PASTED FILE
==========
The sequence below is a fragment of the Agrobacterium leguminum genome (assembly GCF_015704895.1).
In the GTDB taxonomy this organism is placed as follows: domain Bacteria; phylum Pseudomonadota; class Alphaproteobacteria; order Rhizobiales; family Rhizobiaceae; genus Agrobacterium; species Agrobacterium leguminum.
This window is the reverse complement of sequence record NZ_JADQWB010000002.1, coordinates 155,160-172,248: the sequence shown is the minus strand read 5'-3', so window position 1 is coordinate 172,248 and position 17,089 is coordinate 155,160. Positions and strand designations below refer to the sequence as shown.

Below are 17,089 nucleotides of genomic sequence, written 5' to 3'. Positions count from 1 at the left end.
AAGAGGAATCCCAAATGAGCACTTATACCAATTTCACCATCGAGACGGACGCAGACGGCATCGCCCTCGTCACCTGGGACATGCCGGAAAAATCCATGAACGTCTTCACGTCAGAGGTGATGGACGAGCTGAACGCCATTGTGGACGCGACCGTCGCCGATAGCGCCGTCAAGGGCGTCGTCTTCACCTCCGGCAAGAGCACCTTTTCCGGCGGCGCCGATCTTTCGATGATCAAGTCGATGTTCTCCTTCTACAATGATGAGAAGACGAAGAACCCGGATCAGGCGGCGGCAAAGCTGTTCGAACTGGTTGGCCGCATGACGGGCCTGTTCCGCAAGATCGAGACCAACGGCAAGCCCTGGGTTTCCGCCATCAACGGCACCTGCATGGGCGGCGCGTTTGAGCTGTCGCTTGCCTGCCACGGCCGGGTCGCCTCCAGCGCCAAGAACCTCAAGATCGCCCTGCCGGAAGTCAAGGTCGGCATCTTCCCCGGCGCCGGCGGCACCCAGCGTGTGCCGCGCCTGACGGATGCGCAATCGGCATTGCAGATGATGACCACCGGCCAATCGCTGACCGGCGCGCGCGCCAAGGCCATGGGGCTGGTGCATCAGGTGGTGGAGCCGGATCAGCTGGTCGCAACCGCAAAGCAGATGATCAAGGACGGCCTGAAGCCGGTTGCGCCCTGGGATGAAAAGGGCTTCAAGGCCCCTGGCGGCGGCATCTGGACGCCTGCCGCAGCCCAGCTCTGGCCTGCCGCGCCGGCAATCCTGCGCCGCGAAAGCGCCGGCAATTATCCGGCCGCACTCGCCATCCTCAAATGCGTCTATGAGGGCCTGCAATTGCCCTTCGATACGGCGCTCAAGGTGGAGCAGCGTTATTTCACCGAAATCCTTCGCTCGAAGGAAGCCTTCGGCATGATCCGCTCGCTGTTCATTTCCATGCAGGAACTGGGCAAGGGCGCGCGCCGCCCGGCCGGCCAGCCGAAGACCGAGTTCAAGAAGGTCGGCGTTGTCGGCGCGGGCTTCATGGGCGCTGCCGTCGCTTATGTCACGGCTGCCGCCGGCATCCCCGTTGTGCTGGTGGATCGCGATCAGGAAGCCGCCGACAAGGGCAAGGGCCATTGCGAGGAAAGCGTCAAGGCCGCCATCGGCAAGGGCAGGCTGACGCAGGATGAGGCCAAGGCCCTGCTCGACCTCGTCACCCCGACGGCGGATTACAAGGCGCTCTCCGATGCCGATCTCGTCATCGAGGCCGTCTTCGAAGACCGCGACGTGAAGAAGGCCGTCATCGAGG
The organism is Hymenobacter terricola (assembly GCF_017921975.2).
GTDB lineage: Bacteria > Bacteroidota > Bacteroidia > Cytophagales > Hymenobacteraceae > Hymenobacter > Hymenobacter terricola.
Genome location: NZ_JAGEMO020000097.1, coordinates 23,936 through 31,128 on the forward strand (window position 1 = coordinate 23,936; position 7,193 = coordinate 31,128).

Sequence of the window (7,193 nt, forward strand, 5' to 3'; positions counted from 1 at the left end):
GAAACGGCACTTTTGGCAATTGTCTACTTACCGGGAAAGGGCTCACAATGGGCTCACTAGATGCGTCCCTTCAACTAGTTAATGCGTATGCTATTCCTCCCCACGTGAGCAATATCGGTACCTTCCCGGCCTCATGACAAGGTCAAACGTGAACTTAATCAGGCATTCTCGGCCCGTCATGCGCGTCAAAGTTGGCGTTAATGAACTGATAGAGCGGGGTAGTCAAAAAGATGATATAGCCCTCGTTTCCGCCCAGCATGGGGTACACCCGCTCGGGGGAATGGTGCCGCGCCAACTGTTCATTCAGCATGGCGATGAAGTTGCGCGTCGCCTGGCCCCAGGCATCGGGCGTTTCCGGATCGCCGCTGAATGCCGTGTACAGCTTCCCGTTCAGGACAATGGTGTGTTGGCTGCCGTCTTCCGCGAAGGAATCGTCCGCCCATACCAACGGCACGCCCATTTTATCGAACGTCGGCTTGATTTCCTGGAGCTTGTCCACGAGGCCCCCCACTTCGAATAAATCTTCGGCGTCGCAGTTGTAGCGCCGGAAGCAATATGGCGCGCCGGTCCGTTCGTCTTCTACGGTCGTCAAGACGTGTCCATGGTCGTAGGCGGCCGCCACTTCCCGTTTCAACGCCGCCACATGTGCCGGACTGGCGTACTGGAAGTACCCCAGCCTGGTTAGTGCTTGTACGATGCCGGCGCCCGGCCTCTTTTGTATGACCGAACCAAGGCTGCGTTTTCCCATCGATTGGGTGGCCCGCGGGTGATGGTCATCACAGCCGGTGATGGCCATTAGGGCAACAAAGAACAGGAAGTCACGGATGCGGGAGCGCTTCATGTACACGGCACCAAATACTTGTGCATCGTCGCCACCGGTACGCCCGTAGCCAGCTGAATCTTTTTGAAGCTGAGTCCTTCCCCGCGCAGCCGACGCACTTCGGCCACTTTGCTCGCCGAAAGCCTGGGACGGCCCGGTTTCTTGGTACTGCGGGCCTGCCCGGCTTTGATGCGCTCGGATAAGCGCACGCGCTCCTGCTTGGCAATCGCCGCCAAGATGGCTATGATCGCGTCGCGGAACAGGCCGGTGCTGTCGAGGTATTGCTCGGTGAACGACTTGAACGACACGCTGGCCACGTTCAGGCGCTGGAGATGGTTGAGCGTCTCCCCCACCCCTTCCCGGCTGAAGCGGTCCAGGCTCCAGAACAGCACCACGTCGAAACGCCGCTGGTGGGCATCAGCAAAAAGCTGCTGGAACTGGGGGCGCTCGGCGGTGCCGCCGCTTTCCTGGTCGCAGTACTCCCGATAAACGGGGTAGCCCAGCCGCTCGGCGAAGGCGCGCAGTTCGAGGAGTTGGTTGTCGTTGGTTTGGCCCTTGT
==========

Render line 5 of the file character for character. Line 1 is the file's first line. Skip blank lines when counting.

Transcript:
AAGAGGAATCCCAAATGAGCACTTATACCAATTTCACCATCGAGACGGACGCAGACGGCATCGCCCTCGTCACCTGGGACATGCCGGAAAAATCCATGAACGTCTTCACGTCAGAGGTGATGGACGAGCTGAACGCCATTGTGGACGCGACCGTCGCCGATAGCGCCGTCAAGGGCGTCGTCTTCACCTCCGGCAAGAGCACCTTTTCCGGCGGCGCCGATCTTTCGATGATCAAGTCGATGTTCTCCTTCTACAATGATGAGAAGACGAAGAACCCGGATCAGGCGGCGGCAAAGCTGTTCGAACTGGTTGGCCGCATGACGGGCCTGTTCCGCAAGATCGAGACCAACGGCAAGCCCTGGGTTTCCGCCATCAACGGCACCTGCATGGGCGGCGCGTTTGAGCTGTCGCTTGCCTGCCACGGCCGGGTCGCCTCCAGCGCCAAGAACCTCAAGATCGCCCTGCCGGAAGTCAAGGTCGGCATCTTCCCCGGCGCCGGCGGCACCCAGCGTGTGCCGCGCCTGACGGATGCGCAATCGGCATTGCAGATGATGACCACCGGCCAATCGCTGACCGGCGCGCGCGCCAAGGCCATGGGGCTGGTGCATCAGGTGGTGGAGCCGGATCAGCTGGTCGCAACCGCAAAGCAGATGATCAAGGACGGCCTGAAGCCGGTTGCGCCCTGGGATGAAAAGGGCTTCAAGGCCCCTGGCGGCGGCATCTGGACGCCTGCCGCAGCCCAGCTCTGGCCTGCCGCGCCGGCAATCCTGCGCCGCGAAAGCGCCGGCAATTATCCGGCCGCACTCGCCATCCTCAAATGCGTCTATGAGGGCCTGCAATTGCCCTTCGATACGGCGCTCAAGGTGGAGCAGCGTTATTTCACCGAAATCCTTCGCTCGAAGGAAGCCTTCGGCATGATCCGCTCGCTGTTCATTTCCATGCAGGAACTGGGCAAGGGCGCGCGCCGCCCGGCCGGCCAGCCGAAGACCGAGTTCAAGAAGGTCGGCGTTGTCGGCGCGGGCTTCATGGGCGCTGCCGTCGCTTATGTCACGGCTGCCGCCGGCATCCCCGTTGTGCTGGTGGATCGCGATCAGGAAGCCGCCGACAAGGGCAAGGGCCATTGCGAGGAAAGCGTCAAGGCCGCCATCGGCAAGGGCAGGCTGACGCAGGATGAGGCCAAGGCCCTGCTCGACCTCGTCACCCCGACGGCGGATTACAAGGCGCTCTCCGATGCCGATCTCGTCATCGAGGCCGTCTTCGAAGACCGCGACGTGAAGAAGGCCGTCATCGAGG